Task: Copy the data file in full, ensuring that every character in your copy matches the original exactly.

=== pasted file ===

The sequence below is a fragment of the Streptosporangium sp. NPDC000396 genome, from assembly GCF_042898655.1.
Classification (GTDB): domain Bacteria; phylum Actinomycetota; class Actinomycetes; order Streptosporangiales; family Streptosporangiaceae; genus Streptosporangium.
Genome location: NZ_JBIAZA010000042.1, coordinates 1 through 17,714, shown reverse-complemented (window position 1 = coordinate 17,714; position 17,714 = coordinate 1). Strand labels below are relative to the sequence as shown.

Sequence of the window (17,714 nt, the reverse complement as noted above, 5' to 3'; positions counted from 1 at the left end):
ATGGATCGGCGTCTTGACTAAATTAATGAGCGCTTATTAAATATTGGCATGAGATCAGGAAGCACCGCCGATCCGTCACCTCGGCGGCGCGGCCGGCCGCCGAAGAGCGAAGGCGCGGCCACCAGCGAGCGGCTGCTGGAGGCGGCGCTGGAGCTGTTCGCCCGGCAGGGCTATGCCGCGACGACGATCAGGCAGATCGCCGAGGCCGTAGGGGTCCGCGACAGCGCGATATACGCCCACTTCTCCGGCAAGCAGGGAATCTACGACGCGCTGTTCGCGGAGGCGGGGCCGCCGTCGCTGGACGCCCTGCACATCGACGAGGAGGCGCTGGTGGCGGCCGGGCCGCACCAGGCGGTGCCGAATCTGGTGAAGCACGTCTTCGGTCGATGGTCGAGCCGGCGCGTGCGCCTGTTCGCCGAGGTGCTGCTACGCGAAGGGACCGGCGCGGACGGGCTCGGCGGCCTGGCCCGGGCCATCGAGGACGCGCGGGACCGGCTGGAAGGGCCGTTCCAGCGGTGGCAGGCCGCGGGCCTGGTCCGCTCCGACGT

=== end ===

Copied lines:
The sequence below is a fragment of the Streptosporangium sp. NPDC000396 genome, from assembly GCF_042898655.1.
Classification (GTDB): domain Bacteria; phylum Actinomycetota; class Actinomycetes; order Streptosporangiales; family Streptosporangiaceae; genus Streptosporangium.
Genome location: NZ_JBIAZA010000042.1, coordinates 1 through 17,714, shown reverse-complemented (window position 1 = coordinate 17,714; position 17,714 = coordinate 1). Strand labels below are relative to the sequence as shown.

Sequence of the window (17,714 nt, the reverse complement as noted above, 5' to 3'; positions counted from 1 at the left end):
ATGGATCGGCGTCTTGACTAAATTAATGAGCGCTTATTAAATATTGGCATGAGATCAGGAAGCACCGCCGATCCGTCACCTCGGCGGCGCGGCCGGCCGCCGAAGAGCGAAGGCGCGGCCACCAGCGAGCGGCTGCTGGAGGCGGCGCTGGAGCTGTTCGCCCGGCAGGGCTATGCCGCGACGACGATCAGGCAGATCGCCGAGGCCGTAGGGGTCCGCGACAGCGCGATATACGCCCACTTCTCCGGCAAGCAGGGAATCTACGACGCGCTGTTCGCGGAGGCGGGGCCGCCGTCGCTGGACGCCCTGCACATCGACGAGGAGGCGCTGGTGGCGGCCGGGCCGCACCAGGCGGTGCCGAATCTGGTGAAGCACGTCTTCGGTCGATGGTCGAGCCGGCGCGTGCGCCTGTTCGCCGAGGTGCTGCTACGCGAAGGGACCGGCGCGGACGGGCTCGGCGGCCTGGCCCGGGCCATCGAGGACGCGCGGGACCGGCTGGAAGGGCCGTTCCAGCGGTGGCAGGCCGCGGGCCTGGTCCGCTCCGACGT